Melbourne's Real Estate Blog on Residential and Commercial Property

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Renting with pets

By | Leasing, Pets | No Comments

As a tenant it can be an exciting time moving house, looking to upsize with a growing family or simply looking for change. You find the perfect property online plan your inspection then ask the all-important question- if your furry friend can live in this perfect house with you!

The agent replies ‘Sorry no pets allowed’, your heart breaks and now this is no longer the perfect house for you. Why is it so hard to find a property that accepts pets?

Unfortunately, most Landlords have already had a ‘badly behaved tenant/pet’ in their rental property and simply don’t want to take the risk again. Everyone has heard the stories, damaged carpet, scratched doors and floors, broken blinds caused from a pet. It’s these tenants that are few and far between that spoil it for the rest of the great tenants looking to move.

Some Landlords accept that their property is ‘perfect’ for pets and will accept them as there is ample garden space, usually with a performance clause written into the lease that the pets must be kept outside which can be quite difficult for some pet owners to manage as they love cuddles on the couch with their cat or dog. Sometimes properties are just not suitable for a pet and in some instances in apartment buildings Owners Corporations do not allow them at all.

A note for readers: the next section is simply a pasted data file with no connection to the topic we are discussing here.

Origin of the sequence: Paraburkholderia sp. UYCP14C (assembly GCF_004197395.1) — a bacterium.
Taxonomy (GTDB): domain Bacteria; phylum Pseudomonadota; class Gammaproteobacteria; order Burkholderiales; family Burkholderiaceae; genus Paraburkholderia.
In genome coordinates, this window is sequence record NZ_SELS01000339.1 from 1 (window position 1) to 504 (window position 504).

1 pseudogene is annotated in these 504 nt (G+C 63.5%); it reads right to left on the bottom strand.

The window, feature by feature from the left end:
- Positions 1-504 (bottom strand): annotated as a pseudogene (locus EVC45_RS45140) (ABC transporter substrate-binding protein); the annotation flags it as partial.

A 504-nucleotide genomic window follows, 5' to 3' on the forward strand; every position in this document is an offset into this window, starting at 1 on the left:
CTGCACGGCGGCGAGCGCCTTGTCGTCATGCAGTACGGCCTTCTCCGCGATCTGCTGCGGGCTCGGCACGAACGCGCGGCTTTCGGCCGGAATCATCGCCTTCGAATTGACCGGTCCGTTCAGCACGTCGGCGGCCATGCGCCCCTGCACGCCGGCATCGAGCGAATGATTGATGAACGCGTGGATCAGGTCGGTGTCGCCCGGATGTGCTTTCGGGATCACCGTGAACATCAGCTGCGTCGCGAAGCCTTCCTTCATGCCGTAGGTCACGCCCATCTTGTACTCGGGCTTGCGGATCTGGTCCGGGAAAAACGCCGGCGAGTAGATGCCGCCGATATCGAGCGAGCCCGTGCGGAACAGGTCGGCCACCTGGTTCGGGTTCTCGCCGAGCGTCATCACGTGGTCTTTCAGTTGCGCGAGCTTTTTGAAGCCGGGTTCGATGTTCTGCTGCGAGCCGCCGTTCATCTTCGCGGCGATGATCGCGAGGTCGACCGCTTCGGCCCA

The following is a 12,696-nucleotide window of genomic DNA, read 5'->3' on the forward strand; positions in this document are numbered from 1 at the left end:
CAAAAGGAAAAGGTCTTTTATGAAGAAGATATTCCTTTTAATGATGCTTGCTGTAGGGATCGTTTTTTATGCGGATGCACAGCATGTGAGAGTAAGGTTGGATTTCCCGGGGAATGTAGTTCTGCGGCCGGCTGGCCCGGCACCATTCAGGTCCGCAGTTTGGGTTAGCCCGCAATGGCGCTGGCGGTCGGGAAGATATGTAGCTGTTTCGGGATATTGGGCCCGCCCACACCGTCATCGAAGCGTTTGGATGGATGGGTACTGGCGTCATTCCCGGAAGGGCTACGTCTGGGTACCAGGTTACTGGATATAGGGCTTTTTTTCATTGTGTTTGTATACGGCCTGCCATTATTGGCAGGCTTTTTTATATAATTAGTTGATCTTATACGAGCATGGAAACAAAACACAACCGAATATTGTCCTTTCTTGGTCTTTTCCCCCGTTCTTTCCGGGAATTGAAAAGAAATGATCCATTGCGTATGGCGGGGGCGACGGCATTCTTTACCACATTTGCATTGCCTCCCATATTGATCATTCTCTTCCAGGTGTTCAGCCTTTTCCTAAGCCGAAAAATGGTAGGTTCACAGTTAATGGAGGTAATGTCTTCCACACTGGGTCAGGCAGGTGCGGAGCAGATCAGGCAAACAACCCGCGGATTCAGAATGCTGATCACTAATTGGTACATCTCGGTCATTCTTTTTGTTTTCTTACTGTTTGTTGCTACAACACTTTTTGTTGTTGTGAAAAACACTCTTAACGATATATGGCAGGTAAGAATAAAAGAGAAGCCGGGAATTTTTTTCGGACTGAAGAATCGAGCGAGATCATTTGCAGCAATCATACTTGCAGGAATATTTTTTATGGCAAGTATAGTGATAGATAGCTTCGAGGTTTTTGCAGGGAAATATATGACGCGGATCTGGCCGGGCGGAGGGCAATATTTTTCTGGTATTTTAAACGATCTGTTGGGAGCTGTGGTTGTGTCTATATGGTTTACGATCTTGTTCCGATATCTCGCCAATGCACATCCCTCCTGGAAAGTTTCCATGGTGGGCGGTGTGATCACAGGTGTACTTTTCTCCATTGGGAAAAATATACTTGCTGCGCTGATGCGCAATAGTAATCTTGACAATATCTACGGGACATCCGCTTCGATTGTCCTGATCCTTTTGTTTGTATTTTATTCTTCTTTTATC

Interestingly when a property is advertised as ‘pets accepted’ the property leases quicker than a property without, we also find that the tenants are prepared to offer additional bond to put the Landlords mind at ease that they will take full responsibility for anything that may happen as a result of the pet living in the property. A pet clause is included in the lease agreement requiring the tenant to rectify any damage caused by the pet and fumigation to the property to be carried upon vacating.

However, things could change soon, currently reforms to the Residential Tenancies Act will be introduced into the Victorian Parliament in 2018, and if passed, these reforms would be implemented in 2019. Tenants will have the right to keep pets, provided they obtain the landlord’s written consent first. Landlords will not be able to unreasonably refuse a request for consent.

In the meantime, pet owners, it’s always best to be honest about having a pet live in the property with you.

PS. That cute pup is our dog Layla

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Prepare your investment property to have a great 2019 financial year

By | Tax deductions | No Comments

This month’s blog looks at how you can prepare your property to ensure that your important asset provides incredible results for the new financial year.

Manage your expenses